Tuesday, June 28, 2016

Ozette Triangle - June 24 - 26, 2016

End of Day Two
Christina and I were joined by Don and Nisa Heggenes as well as Quinn and Caldwell Clements shortly after the school year ended for the Ozette Triangle hike.

On Friday, we hiked out to Cape Alava on the three mile boardwalk, with a few stops to get readjusted, shed layers, and view open prairie. During one memorable stop, we witnessed a group of four deer. They seemed completely indifferent to our presence. Although we see many deer on Whidbey Island, it's always a treat to see them up close in a different setting.
Deer Grazing - Cape Alava Boardwalk
At Alava, Caldwell spotted a decomposing sea lion. Quinn and Donald helped him remove a couple canine teeth. There seems to be negative karma associated with this disturbance. In the process, Quinn catapulted purified brain on his shirt. All had to dig into the baby wipes in an attempt to rid themselves of that zombie smell associated with death. Shortly after, Donald sat directly in bird doo. The coast teaches many lessons.
First Campsite
We camped about one mile south of Alava. The site was just north of Wedding Rocks. The water source was adequate, the camp open and light.

I was wide awake at about two in the morning. After letting some air out of my mattress, I was more comfortable and quickly went back to sleep.

Christina and I didn't roll out of bed until nine o'clock Saturday morning. Everyone had been up for awhile. We made instant oatmeal, had a few Poptart knockoffs and enjoyed chatting with the group around the morning fire.
Posing at Petroglyphs - Wedding Rocks
We packed our bags and hiked south to the petroglyph site at Wedding Rocks. There are still many examples that are visible, but the coastal conditions are having an obvious impact.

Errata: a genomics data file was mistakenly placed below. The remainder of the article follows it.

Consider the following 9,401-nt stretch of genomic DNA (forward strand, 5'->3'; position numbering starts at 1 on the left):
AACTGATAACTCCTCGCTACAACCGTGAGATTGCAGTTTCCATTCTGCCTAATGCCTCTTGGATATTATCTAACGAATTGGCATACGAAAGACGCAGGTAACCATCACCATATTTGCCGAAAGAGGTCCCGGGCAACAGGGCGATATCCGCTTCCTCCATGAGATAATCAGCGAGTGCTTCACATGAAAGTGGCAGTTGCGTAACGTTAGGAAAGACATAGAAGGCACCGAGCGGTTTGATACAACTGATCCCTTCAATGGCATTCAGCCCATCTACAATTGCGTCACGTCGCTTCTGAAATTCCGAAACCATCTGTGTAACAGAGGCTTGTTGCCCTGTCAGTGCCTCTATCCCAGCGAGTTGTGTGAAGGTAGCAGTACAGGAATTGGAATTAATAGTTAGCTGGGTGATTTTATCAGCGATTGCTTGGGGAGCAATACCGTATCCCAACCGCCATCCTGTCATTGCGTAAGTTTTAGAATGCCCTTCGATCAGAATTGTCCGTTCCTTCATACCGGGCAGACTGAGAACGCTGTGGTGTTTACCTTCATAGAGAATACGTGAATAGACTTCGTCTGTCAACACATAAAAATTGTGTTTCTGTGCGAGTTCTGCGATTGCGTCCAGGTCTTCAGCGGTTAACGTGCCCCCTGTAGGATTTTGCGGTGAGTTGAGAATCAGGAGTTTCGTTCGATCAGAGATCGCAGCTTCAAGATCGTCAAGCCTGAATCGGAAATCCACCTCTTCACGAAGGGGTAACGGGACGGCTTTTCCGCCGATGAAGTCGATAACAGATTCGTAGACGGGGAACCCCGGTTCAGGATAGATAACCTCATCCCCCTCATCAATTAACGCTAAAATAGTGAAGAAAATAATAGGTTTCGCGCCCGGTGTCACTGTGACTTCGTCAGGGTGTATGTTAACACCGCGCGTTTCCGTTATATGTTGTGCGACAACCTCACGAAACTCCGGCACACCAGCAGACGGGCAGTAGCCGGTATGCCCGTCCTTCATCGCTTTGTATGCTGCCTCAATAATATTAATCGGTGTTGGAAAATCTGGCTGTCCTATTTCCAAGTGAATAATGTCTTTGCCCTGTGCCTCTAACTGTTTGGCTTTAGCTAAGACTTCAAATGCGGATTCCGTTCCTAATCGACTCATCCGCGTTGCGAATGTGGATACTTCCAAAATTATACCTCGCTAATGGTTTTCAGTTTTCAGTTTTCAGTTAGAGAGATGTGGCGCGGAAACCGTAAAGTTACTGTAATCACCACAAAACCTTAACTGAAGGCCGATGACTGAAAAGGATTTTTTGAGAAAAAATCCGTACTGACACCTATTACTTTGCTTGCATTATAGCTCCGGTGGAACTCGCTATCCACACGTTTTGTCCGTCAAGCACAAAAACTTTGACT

While taking a break on the large Sand Point rock, I spoke with two hikers who had spent the night on the shores of Lake Ozette. They had ditched their canoes at the lakeside trailhead and walked to the coast through the woods. I was surprised to hear that there are many camps on the lake; I am interested in exploring them. Adventure perpetuates adventure.
Top of Sand Point
A group of eight twenty-somethings passed us on the flat, sandy stretch south of Sand Point. Donald found out that they were camping at Yellow Banks for the night. We decided it best to stay at the large South Sand Point site. Cedar Creek is my favorite spot to camp on the coast. South Sand Point is a close second.

After setting up our tent, Christina headed down to the beach with the others. I filtered water and had a bite to eat. As the majority of the group drifted off to sleep, I scampered up the bluff, climbed in my hammock, read for awhile and drifted off to sleep. It's easy to find satisfaction on a coastal adventure.
Two Fires
After waking, I joined the group at the fire. We chatted and watched the sun sink into the Pacific. Glorious. I ended up staying by the campfire until eleven-thirty. There are certain moments that are worth holding on to.
Meeting Place - South Sand Point
After a relatively restful sleep, Christina and I woke around eight o'clock. Everyone else was up and moving. We had a bite, packed our bags and hiked the four-and-a-half miles back to the cars. On the hike, I spotted two eagles perched comfortably close in a Spruce tree overlooking the shoreline. I was happy to share this experience with my partner, Christina.

In the immediate future, I truly hope to adventure again with this particular group. Thanks for the memories.

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